[whatwg] Web Forms 2.0 - what does it extend , definition of same, relation to XForms, implementation reqs.
jg307 at cam.ac.uk
Tue Jan 4 07:29:16 PST 2005
Bill McCoy wrote:
>I find it odd that some WHATWG members argue that transmitting arbitrary XML
>data over the wire to clients is a bad idea (
>http://ln.hixie.ch/?start=1064828134&count=1 )given that the solutions
>and other tricks - are so much less "Semantic Web" friendly. To pick an
>extreme example, Google folks admit that search-indexing a Gmail screen
>would be extremely challenging (they themselves index the raw data of
>course, but that's the whole point - it's much easier to process structured
>data before it's been compiled into a presentational form that is partially
>programmatic code). The WHATWG proposals to promote scripting, rather than
>declarative markup, as the basis of forms data binding and validation, and
>to dispense with an XML-based data model separate from presentation, would
>seem likely to worsen this situation by leading to more Gmail-like
It's not only an extreme example, it's a terrible example. Google have
repeatedly shown that they have no interest in using the semantics
available in HTML, let alone whatever additional complexity is provided
by XForms - just see any Google search results page. This is clearly not
an inability to understand the benefit to the client of good markup and
so must be a conscious decision on the part of Google. So the fact that
GMail is hard to index is just as likely evidence of malice as it is
evidence that better data/presentation separation is needed.
Even allowing that your example is misguided, I'm not sure I believe the
rest of the argument either. In order to believe that HTML should be
starved in order that XForms should flourish, you have to take the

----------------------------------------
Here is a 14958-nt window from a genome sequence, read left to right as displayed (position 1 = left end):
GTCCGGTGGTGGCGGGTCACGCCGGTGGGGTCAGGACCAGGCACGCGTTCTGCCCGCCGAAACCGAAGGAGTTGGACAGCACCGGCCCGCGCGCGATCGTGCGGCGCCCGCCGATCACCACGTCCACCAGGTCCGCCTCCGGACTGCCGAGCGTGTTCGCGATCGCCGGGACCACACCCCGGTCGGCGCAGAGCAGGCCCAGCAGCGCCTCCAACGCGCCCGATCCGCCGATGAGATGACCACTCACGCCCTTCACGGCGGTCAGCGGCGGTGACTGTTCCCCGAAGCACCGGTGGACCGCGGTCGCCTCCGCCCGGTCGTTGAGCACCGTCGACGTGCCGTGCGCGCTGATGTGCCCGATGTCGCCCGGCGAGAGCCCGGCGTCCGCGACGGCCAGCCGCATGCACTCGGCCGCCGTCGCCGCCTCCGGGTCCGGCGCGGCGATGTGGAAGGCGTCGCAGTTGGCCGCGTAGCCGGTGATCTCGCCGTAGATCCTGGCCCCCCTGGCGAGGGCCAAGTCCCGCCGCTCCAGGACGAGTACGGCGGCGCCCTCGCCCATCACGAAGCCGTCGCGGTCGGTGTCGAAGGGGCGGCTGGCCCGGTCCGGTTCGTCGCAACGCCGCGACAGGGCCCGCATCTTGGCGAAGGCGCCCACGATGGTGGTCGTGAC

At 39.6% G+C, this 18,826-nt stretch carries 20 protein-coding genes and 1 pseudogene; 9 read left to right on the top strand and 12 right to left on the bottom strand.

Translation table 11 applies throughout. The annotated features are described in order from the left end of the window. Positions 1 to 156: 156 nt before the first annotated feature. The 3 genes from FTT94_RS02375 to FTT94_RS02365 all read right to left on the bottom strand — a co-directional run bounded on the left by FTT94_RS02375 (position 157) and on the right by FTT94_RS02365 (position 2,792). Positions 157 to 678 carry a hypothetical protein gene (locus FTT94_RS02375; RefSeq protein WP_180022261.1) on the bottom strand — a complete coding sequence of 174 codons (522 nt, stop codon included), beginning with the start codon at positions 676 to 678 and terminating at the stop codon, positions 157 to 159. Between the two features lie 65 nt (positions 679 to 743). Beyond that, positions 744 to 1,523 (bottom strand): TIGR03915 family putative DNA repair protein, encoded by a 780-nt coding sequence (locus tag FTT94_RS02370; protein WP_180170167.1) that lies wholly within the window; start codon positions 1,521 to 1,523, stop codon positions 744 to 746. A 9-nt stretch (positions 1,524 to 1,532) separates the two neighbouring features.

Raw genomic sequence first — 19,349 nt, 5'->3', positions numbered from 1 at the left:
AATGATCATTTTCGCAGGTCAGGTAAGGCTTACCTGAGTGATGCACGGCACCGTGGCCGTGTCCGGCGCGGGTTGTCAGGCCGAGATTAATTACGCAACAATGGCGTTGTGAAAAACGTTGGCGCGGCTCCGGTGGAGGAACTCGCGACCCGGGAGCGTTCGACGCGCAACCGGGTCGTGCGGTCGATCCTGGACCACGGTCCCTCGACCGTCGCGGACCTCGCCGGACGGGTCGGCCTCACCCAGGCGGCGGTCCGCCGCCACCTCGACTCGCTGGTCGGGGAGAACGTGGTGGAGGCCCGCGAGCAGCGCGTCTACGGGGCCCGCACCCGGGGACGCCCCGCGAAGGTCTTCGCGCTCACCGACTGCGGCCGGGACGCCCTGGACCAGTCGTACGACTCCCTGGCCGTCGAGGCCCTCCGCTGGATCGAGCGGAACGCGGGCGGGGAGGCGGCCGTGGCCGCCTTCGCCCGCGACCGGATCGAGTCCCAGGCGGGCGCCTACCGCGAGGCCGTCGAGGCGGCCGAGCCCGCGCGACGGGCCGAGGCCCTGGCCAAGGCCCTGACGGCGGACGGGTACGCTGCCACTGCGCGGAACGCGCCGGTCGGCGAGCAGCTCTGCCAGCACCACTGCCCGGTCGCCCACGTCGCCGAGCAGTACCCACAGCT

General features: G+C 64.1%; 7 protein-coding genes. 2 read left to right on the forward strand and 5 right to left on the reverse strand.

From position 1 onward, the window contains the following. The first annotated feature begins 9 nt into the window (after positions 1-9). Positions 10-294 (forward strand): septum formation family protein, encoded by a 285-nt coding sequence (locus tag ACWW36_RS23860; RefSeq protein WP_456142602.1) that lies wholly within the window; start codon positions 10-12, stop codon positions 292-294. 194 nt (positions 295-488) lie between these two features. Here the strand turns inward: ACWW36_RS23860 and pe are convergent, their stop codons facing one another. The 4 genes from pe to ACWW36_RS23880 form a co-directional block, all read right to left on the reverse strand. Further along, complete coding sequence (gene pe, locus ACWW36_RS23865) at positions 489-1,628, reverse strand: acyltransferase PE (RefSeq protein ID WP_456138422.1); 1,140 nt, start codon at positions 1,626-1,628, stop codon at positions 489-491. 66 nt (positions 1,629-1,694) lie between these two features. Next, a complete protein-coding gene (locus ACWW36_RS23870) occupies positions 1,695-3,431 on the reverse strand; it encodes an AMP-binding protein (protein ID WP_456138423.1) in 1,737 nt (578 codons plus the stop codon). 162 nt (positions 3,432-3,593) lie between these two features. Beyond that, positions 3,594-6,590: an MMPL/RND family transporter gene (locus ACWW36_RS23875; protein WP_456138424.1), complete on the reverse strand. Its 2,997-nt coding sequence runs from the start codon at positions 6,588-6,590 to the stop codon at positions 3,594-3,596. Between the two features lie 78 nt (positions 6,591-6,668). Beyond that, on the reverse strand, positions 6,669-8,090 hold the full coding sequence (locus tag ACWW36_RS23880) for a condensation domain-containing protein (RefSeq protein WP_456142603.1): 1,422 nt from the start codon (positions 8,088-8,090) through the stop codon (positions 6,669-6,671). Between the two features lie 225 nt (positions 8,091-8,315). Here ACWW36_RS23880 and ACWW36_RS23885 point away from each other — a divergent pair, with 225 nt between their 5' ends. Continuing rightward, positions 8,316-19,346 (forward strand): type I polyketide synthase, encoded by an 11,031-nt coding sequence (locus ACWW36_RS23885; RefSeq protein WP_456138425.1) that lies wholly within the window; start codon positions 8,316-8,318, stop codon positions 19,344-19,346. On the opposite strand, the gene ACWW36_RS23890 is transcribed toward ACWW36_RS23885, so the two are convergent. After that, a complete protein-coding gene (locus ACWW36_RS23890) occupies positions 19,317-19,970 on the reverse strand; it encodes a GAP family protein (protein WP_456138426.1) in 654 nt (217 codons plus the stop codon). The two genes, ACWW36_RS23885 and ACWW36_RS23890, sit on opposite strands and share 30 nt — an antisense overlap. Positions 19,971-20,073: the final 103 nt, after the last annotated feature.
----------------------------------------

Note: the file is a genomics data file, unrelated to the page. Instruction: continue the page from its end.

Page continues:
position that there will be a migration to XForms (and XHTML) from HTML.
In order to believe that this will offer a significant advantage to the
semantics of the web, you have to believe that authors will tend to use
the new features offered by XForms in the way that they are designed to
be used. In practice, I'm thoroughly unconvinced of the first and
skeptical of the second.
At the moment, there is simply _no_ way of migrating away from "street"
HTML. XHTML is fundamentally incompatible with "street" HTML because the
processing requirements of HTML are satisfied by a negligible proportion
of all HTML documents. XHTML is not supported in any meaningful way by
the world's most commonly used web browser. There are few existing CMS
solutions that are able to produce XHTML reliably, let alone arbitrary
XML, and few users who understand the technical requirements of XML. The
combination of all these factors makes it very hard to migrate away
from HTML to anything that is not explicitly compatible with it.
Even if people could migrate away from HTML, it is doubtful that they
would suddenly learn the benefits of sending semantic documents over the
wire, nor the ability to understand complex specifications well enough
that they would produce high-quality documents. I would expect that in
XForms, as in HTML, if there is a way to hack a solution that
looks/works as expected then authors will use that at least as often as
they use the neat solution provided by the language.
The major advantages of the WHATWG specs over XHTML/XForms are
1) Backward compatibility. They can be used in situations where there is
existing content that must be integrated and a limited migration budget
(i.e. most real world situations)
2) Limited additional complexity. Because Web Forms 2 is close to HTML 4
and, in particular, because it does not switch to a model in which
everything is done declaratively, it is familiar to existing authors
and, as a consequence, is more likely to be understood, adopted, and
used in a way compatible with the specification.
More information about the whatwg